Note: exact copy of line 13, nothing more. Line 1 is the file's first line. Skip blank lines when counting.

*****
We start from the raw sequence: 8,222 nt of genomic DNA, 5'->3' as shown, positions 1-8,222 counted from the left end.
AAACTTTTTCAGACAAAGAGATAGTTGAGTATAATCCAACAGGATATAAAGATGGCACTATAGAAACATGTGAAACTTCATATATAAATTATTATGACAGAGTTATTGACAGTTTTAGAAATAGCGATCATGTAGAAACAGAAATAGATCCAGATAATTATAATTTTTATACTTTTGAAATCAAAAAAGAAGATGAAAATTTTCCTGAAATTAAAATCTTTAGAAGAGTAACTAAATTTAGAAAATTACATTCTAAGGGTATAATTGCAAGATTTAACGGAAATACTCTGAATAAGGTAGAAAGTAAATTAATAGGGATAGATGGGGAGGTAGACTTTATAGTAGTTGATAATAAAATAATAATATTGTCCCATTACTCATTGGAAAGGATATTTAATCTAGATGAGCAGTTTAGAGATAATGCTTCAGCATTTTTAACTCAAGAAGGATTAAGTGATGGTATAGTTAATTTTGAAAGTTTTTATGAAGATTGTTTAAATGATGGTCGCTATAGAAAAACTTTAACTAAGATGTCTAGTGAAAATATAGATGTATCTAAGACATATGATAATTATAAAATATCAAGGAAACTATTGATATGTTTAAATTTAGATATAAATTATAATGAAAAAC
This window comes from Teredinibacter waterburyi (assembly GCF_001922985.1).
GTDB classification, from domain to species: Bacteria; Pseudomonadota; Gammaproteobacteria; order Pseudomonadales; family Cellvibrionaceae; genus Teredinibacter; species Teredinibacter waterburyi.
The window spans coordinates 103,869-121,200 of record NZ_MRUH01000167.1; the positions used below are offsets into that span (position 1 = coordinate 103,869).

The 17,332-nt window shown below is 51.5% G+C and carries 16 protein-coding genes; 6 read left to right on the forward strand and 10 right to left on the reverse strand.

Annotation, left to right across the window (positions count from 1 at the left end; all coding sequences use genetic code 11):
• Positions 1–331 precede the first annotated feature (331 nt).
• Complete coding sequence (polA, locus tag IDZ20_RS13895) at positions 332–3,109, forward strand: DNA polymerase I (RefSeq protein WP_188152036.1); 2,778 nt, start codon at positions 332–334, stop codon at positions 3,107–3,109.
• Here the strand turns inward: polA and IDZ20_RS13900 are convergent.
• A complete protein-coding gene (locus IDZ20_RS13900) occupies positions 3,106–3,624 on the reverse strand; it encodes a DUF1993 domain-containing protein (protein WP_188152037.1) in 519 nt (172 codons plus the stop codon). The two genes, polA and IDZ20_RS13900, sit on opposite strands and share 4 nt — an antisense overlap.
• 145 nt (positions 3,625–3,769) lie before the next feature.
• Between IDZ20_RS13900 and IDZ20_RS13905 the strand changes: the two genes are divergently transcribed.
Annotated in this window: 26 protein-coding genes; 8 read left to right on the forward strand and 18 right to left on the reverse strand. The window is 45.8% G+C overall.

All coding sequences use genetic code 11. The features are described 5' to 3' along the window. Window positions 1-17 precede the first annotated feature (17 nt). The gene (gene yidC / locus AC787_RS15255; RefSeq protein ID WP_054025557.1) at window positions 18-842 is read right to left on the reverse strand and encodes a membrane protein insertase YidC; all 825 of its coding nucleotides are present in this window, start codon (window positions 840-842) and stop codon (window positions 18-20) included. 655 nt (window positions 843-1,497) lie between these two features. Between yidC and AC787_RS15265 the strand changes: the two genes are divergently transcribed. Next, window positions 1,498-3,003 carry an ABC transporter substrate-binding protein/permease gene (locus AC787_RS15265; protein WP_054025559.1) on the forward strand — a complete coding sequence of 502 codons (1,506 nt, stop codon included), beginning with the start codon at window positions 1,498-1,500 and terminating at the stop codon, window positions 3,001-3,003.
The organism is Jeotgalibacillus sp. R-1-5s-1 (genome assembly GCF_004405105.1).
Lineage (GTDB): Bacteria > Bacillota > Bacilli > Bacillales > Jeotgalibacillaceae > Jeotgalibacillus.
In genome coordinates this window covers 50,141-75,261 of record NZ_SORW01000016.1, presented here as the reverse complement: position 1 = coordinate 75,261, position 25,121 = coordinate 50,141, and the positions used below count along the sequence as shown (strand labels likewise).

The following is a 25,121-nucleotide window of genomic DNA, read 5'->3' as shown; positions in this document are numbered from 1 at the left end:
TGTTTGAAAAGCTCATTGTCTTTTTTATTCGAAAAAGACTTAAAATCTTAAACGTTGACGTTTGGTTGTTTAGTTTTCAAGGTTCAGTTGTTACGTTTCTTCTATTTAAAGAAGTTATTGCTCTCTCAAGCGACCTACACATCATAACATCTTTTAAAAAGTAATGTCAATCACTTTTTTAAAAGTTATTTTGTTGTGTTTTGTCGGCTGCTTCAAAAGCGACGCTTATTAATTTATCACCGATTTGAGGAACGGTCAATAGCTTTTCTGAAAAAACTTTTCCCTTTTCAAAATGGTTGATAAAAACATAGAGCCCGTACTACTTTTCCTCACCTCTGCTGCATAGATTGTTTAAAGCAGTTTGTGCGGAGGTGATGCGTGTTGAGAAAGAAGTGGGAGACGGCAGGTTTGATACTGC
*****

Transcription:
• Between IDZ20_RS13900 and IDZ20_RS13905 the strand changes: the two genes are divergently transcribed.